Twelve Chairs Book

In Fun
Relationship: Child of im/migrant
Front cover of the book
Front cover of the book

My father, along with his sister and parents, fled the religious intolerance of the Soviet Union in 1988. They weren't allowed by the government to bring any posessions with them except for some books and $150 worth of money each. While they snuck out some red caviar, a watch, and engineering equipment, all that had to be sold once they got to Italy, so that they could sustain themselves. Only the books, which my father loved so much, remained with them by the time they left Italy for America. "Twelve Chairs", a humorous novel by Ilya Ilf and Yevgeny Petrov that included a satirical critique of Soviet socialism, was one of his favorites. It became popular in his home country and in America, and he would re-read it quite often. Usually, this was done while eating or drinking something, and now, flipping through its yellowed pages tells a story of over 30 years' worth of stains and marks on the paper. When I was about 6 years old, my dad would read that very same book to me. 2 years later, we re-read it together, clutching our sides from laughter. 2 years after that, I read it by myself, and spilled a little bit of hot tea on one of the pages. "Twelve Chairs", a book that centers around hope, is one of the last connections my dad still has to his life in the Soviet Union. It was with him when he immigrated twice, it was with him when I was born, and it remains proudly in the front and center of our bookshelf now, when I'm almost at the age that he was when he had to immigrate.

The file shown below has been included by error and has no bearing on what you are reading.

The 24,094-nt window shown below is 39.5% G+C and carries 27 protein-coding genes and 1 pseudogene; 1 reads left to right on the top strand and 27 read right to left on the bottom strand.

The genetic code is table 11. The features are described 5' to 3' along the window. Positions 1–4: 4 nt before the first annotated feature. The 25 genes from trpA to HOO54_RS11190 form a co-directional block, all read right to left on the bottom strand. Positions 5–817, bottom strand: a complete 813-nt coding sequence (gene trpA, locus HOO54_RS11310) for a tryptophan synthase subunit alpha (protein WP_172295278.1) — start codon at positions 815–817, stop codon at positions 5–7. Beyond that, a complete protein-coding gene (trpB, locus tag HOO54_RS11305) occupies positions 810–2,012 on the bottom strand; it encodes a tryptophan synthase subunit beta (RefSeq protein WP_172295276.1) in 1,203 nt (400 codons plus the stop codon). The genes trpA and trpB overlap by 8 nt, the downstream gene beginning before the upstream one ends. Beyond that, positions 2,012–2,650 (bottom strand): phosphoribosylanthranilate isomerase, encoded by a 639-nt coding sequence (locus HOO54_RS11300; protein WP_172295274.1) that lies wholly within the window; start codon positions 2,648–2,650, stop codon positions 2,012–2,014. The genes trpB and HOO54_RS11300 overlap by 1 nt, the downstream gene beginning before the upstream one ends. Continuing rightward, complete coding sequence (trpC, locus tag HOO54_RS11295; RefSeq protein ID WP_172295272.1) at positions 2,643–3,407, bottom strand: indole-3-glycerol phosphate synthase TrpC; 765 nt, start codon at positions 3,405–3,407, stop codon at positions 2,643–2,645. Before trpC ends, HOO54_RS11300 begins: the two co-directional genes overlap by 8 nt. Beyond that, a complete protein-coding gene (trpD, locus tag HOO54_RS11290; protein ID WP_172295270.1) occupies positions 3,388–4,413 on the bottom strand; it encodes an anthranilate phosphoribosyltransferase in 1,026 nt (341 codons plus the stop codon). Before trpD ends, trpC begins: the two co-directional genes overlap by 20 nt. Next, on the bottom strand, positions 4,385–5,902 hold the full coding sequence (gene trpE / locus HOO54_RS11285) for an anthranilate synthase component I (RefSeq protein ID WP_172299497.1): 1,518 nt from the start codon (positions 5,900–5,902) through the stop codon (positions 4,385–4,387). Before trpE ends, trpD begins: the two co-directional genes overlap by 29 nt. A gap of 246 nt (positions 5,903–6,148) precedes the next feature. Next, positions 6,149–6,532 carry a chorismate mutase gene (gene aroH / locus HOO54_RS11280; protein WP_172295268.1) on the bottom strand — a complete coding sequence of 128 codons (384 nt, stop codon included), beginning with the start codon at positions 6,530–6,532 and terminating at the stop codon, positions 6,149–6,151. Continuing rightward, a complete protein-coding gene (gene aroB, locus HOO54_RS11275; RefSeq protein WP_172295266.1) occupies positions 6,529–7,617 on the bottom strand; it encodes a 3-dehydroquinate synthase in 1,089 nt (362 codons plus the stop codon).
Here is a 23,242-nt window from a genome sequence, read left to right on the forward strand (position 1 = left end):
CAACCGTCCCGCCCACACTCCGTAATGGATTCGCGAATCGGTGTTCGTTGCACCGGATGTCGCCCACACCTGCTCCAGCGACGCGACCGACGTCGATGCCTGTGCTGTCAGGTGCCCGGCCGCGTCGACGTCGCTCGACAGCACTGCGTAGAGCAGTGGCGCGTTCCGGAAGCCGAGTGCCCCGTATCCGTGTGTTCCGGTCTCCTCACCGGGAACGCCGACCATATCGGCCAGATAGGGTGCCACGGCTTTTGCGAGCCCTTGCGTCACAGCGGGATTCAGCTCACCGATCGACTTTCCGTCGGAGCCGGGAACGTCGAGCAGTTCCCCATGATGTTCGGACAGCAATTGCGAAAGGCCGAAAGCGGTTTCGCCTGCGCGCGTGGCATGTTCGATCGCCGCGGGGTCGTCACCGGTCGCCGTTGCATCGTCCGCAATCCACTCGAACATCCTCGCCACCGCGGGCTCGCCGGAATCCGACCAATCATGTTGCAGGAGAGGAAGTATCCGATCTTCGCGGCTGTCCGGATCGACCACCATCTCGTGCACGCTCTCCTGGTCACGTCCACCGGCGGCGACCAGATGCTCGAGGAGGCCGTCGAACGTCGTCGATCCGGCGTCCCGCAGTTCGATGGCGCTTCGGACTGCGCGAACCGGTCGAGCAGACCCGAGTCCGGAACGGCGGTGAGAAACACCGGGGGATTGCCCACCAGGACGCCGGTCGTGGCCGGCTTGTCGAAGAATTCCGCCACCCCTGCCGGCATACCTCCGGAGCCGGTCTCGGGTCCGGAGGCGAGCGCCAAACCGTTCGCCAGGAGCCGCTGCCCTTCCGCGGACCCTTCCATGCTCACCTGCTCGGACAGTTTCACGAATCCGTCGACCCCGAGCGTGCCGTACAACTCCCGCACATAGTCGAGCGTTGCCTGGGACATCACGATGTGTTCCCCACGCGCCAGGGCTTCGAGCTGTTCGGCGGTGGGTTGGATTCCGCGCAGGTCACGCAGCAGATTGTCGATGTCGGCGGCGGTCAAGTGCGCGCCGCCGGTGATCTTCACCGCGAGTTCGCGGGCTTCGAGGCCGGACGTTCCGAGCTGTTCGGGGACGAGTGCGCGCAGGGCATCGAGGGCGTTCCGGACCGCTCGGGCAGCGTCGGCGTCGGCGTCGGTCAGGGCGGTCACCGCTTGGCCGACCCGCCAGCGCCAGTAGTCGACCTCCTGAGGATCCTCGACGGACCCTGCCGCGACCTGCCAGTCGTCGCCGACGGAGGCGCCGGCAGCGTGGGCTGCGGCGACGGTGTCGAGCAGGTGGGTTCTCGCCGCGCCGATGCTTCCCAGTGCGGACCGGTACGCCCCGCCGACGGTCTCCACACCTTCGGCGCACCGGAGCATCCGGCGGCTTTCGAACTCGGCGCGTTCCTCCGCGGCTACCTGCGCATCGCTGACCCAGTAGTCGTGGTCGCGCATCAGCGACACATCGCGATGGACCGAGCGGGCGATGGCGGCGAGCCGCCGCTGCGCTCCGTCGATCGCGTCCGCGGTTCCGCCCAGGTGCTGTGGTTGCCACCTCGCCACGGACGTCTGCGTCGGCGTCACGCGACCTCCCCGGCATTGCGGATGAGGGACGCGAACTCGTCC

Year: 1988

– Isaac Segal

Relationship:  Child of im/migrant Child of im/migrant